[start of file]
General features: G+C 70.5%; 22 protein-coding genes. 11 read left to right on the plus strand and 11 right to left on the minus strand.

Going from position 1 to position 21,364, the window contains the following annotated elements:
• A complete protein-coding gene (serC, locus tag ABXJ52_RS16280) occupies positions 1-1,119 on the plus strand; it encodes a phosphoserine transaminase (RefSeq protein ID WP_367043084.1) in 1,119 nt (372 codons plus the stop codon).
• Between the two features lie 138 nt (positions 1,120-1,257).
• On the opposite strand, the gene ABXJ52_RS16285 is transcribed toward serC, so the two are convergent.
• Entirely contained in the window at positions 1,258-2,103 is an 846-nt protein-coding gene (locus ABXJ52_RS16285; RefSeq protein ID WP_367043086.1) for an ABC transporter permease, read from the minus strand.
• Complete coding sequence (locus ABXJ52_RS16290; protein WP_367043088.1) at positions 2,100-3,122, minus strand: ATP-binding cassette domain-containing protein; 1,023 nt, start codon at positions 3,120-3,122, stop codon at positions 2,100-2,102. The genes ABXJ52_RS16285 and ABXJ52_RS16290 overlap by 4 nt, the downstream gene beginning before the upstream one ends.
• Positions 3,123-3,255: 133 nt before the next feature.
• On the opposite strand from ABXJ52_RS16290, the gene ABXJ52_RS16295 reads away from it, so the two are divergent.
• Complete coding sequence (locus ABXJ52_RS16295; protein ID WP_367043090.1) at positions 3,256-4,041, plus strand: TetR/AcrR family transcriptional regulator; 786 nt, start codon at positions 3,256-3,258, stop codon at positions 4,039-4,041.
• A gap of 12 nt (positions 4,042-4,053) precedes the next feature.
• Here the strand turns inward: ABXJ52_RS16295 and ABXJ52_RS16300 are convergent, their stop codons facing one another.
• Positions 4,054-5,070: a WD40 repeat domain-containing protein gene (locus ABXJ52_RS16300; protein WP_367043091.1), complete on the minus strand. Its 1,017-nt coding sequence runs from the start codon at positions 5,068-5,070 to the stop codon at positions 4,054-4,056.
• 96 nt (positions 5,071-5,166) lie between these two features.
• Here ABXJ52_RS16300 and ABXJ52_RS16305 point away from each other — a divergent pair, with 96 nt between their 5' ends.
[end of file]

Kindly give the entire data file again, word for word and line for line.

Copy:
General features: G+C 70.5%; 22 protein-coding genes. 11 read left to right on the plus strand and 11 right to left on the minus strand.

Going from position 1 to position 21,364, the window contains the following annotated elements:
• A complete protein-coding gene (serC, locus tag ABXJ52_RS16280) occupies positions 1-1,119 on the plus strand; it encodes a phosphoserine transaminase (RefSeq protein ID WP_367043084.1) in 1,119 nt (372 codons plus the stop codon).
• Between the two features lie 138 nt (positions 1,120-1,257).
• On the opposite strand, the gene ABXJ52_RS16285 is transcribed toward serC, so the two are convergent.
• Entirely contained in the window at positions 1,258-2,103 is an 846-nt protein-coding gene (locus ABXJ52_RS16285; RefSeq protein ID WP_367043086.1) for an ABC transporter permease, read from the minus strand.
• Complete coding sequence (locus ABXJ52_RS16290; protein WP_367043088.1) at positions 2,100-3,122, minus strand: ATP-binding cassette domain-containing protein; 1,023 nt, start codon at positions 3,120-3,122, stop codon at positions 2,100-2,102. The genes ABXJ52_RS16285 and ABXJ52_RS16290 overlap by 4 nt, the downstream gene beginning before the upstream one ends.
• Positions 3,123-3,255: 133 nt before the next feature.
• On the opposite strand from ABXJ52_RS16290, the gene ABXJ52_RS16295 reads away from it, so the two are divergent.
• Complete coding sequence (locus ABXJ52_RS16295; protein ID WP_367043090.1) at positions 3,256-4,041, plus strand: TetR/AcrR family transcriptional regulator; 786 nt, start codon at positions 3,256-3,258, stop codon at positions 4,039-4,041.
• A gap of 12 nt (positions 4,042-4,053) precedes the next feature.
• Here the strand turns inward: ABXJ52_RS16295 and ABXJ52_RS16300 are convergent, their stop codons facing one another.
• Positions 4,054-5,070: a WD40 repeat domain-containing protein gene (locus ABXJ52_RS16300; protein WP_367043091.1), complete on the minus strand. Its 1,017-nt coding sequence runs from the start codon at positions 5,068-5,070 to the stop codon at positions 4,054-4,056.
• 96 nt (positions 5,071-5,166) lie between these two features.
• Here ABXJ52_RS16300 and ABXJ52_RS16305 point away from each other — a divergent pair, with 96 nt between their 5' ends.